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Study Shows Vitamin D Reduces Mortality


People with higher blood levels of vitamin D live significantly longer than people who have low blood levels of the vitamin, according to a study conducted by researchers from the University of Graz, Austria, and published in the journal Archives of Internal Medicine.

Researchers tested the vitamin D levels of more than 3,200 people who underwent a scheduled heart exam between 1997 and 2000. The average participant age at the beginning of the study was 62.

Over an eight-year time period, those with the lowest blood levels of vitamin D had a significantly higher risk of dying from any cause, and of dying from heart-related causes in particular. The participants in this group had vitamin D levels between 5 and 10 nanograms per milliliter, as opposed to the recommended 20 to 30 nanograms per milliliter.

The researchers found that even after adjusting for other known mortality risk factors such as exercise habits and heart disease, the risk of dying during the study period was still twice as high for the low-vitamin D group.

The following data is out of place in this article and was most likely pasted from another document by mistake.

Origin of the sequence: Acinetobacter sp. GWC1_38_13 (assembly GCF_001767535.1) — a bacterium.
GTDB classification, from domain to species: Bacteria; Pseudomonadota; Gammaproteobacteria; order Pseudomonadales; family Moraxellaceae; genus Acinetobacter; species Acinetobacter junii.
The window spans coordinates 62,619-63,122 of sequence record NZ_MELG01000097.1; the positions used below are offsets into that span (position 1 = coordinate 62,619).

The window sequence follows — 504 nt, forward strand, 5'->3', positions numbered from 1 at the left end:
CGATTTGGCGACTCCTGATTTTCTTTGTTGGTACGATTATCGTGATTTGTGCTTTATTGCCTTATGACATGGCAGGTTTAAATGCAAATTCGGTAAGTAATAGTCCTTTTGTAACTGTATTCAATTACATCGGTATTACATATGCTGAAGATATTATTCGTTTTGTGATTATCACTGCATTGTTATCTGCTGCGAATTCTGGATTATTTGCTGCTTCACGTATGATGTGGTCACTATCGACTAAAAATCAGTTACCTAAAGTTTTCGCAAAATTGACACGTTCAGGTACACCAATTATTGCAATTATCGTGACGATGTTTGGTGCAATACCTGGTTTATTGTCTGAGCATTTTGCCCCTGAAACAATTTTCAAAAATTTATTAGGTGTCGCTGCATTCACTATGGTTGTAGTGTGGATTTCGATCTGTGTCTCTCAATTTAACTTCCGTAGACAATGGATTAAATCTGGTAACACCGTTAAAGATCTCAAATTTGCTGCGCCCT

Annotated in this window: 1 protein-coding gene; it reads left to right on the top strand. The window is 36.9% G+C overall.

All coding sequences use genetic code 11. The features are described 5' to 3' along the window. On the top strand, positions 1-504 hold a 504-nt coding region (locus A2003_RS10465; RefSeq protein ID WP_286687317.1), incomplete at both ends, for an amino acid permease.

"This is the first association study that shows vitamin D affects mortality regardless of the reason for death," lead researcher Harald Dobnig said.

Vitamin D is naturally synthesized by the body upon exposure to the ultraviolet radiation from sunlight. Health experts say that light-skinned people can produce enough vitamin D from 10 to 15 minutes per day of sunlight on the face and hands, while dark skinned people need approximately twice that amount.

Many people living in extreme latitudes do not get enough sun exposure to produce sufficient quantities of the vitamin, however, especially during winter months. This problem is particularly severe for those with darker skin.

Vitamin D is known to play a critical role in bone health, and has also been linked recently to improved immune health, and decreased risk of high blood pressure and cancer.


Reference Source 89
October 29, 2008
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